How to Get Your Guinea Pig to Stop Biting You

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Reduce other factors that cause anxiety.,
Let your guinea pig explore its space.,
Slowly introduce yourself into its environment.,
Gradually work towards holding your guinea pig.,
Teach children how to hold guinea pigs properly.,
Give treats to reinforce good behavior.,
Learn your guinea pig’s personality.,
Do not hit your guinea pig!

The guinea pig’s cage should be kept in a quiet area of the house to minimize stress. If your guinea pig bites, it is most likely that it feels threatened. Turn the TV down or off. Put other pets, if you have any, in another room. You want the guinea pig to only focus on you. Then when you act nicely, your guinea pig will associate you with a pleasant experience, not stress.

, If you’ve just brought home your guinea pig, it will take a while for it to get used to its new home, its cage, and the room the cage is in. Let the guinea pig acclimate. Don’t immediately start playing with the guinea pig. Open the cage and let it investigate the opening. It is important to let your guinea pig explore. Once it knows its space and where the good hiding places are, it will feel more comfortable.
As the pig gets more relaxed, place an exercise pen around the cage on the floor, and give the guinea pig time to explore. Do this when it is quiet — make sure there are no loud noises and no other pets around. Place fresh greens at the edge of the cage door and outside the cage to encourage exploration. Don’t push. Every guinea pig is different and this will take time.

, Hang out without trying to engage your pig at first.Sit next to the cage. Talk quietly to the pig. Place tasty greens like parsley or dandelion greens in its space. Wait for the pig to get more comfortable before reaching out to pet it. Eventually, you can stick out a finger and let it explore your scent. Do not make contact until the guinea pig feels comfortable.

Just sit and read or watch TV (quietly) next to the cage, while the pig gets used to your presence. Loud noises will frighten the guinea pig, so hang out together when the house is quiet and no dogs or cats are around.

, Make physical contact for short periods. Do not grab and hold your guinea pig against its will. Once the pig accepts your hand in the cage, gradually and gently pet the guinea pig for a few seconds at a time. Try petting it behind the ears and on the top of the head at first. Only after it is comfortable in its setting and with you petting it, should you pick it up. Lift it up from under the chest just off the ground and then place it back down immediately. Work on this to get it used to being picked up.When you pick up a pig, use one hand to pick it up around the chest and the other to support the hindquarters. The guinea pig needs to feel completely supported so it doesn’t worry about being dropped. Start by sitting on the floor. Pick it up and pet the it. Keep calm. If the pig gets agitated, put the pig back down before it feels the need to defend itself with their teeth., Remember that nibbling/biting is the guinea pig’s way of expressing itself. If the guinea pig feels uncomfortable being held by a child and resorts to biting, tell the child to put the pig down immediately.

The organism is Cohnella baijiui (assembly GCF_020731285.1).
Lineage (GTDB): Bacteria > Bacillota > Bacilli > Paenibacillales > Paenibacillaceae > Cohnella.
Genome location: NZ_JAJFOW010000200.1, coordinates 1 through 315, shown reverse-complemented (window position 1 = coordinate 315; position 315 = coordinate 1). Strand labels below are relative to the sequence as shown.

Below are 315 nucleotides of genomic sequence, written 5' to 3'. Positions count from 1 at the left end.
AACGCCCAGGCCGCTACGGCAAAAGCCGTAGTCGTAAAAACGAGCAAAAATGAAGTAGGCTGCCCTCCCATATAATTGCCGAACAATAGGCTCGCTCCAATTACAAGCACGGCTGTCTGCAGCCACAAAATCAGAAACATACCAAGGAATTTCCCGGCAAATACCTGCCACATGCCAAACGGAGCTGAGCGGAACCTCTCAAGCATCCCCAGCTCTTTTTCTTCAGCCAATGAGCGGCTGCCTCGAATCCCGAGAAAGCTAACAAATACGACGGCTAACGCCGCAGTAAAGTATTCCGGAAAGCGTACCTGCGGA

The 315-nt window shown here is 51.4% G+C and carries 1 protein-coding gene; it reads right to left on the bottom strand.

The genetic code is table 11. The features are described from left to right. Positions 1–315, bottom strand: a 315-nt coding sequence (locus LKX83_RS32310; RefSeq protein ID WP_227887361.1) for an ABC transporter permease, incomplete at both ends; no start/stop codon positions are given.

Under your supervision, have children sit down on the floor with a towel, a “Critter Cuddler Blanket”, or “Cuddle Cup” to hold the guinea pig.This way, there is a barrier between the child and the guinea pig to protect them both. Have the child pet the guinea pig gently and allow the guinea pig to wander away, so it does not feel trapped.

, Don’t reward bad behavior. If it seems that the guinea pig is biting to get your attention, do not reward the behavior by giving attention. Come back later and pet the pig when it is calm. You will have to read the pig’s body language and if it seem calm and accepting, pet it and reward that behavior. If you attempt to abate its biting with treats, it will associate biting and bad behavior with tasty treats.

, After a few months of living together, you will start to notice the guinea pig’s patterns. Avoid bothering the pig when it is napping, for instance, to decrease the chance of an adverse reaction to your attention., This can injure the pig, but it will also teach the pig that it needs to defend itself against you – leading to more biting.It might be your gut reaction to lash out at a guinea pig after it bites you. Don’t give in to this instinct. Think about why the guinea pig resorted to biting and change your behavior.

If someone held you against your will and you were afraid, had to urinate, or were hungry, would you consider biting? You don’t have another way of communicating, so you probably would sink your teeth into their hand too.

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